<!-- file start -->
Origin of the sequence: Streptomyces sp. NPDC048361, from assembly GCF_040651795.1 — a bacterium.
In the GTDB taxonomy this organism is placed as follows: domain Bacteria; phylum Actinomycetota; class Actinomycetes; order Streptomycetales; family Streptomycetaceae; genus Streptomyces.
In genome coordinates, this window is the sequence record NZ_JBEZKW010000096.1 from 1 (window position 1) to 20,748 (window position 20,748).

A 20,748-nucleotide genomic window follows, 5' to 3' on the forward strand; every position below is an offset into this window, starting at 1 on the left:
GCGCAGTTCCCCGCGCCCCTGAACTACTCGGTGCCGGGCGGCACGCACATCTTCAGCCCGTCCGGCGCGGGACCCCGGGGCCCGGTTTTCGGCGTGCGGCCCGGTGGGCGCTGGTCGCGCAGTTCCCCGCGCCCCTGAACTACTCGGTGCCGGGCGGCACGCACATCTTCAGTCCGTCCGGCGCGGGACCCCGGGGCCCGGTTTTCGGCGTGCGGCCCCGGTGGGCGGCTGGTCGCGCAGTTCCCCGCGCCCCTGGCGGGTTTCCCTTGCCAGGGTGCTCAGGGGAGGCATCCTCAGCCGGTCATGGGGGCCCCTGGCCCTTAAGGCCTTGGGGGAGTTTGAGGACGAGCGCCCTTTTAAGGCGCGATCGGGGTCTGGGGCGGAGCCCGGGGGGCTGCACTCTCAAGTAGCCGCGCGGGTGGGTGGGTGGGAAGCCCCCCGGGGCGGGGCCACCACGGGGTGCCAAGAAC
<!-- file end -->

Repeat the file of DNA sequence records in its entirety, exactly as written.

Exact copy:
Origin of the sequence: Streptomyces sp. NPDC048361, from assembly GCF_040651795.1 — a bacterium.
In the GTDB taxonomy this organism is placed as follows: domain Bacteria; phylum Actinomycetota; class Actinomycetes; order Streptomycetales; family Streptomycetaceae; genus Streptomyces.
In genome coordinates, this window is the sequence record NZ_JBEZKW010000096.1 from 1 (window position 1) to 20,748 (window position 20,748).

A 20,748-nucleotide genomic window follows, 5' to 3' on the forward strand; every position below is an offset into this window, starting at 1 on the left:
GCGCAGTTCCCCGCGCCCCTGAACTACTCGGTGCCGGGCGGCACGCACATCTTCAGCCCGTCCGGCGCGGGACCCCGGGGCCCGGTTTTCGGCGTGCGGCCCGGTGGGCGCTGGTCGCGCAGTTCCCCGCGCCCCTGAACTACTCGGTGCCGGGCGGCACGCACATCTTCAGTCCGTCCGGCGCGGGACCCCGGGGCCCGGTTTTCGGCGTGCGGCCCCGGTGGGCGGCTGGTCGCGCAGTTCCCCGCGCCCCTGGCGGGTTTCCCTTGCCAGGGTGCTCAGGGGAGGCATCCTCAGCCGGTCATGGGGGCCCCTGGCCCTTAAGGCCTTGGGGGAGTTTGAGGACGAGCGCCCTTTTAAGGCGCGATCGGGGTCTGGGGCGGAGCCCGGGGGGCTGCACTCTCAAGTAGCCGCGCGGGTGGGTGGGTGGGAAGCCCCCCGGGGCGGGGCCACCACGGGGTGCCAAGAAC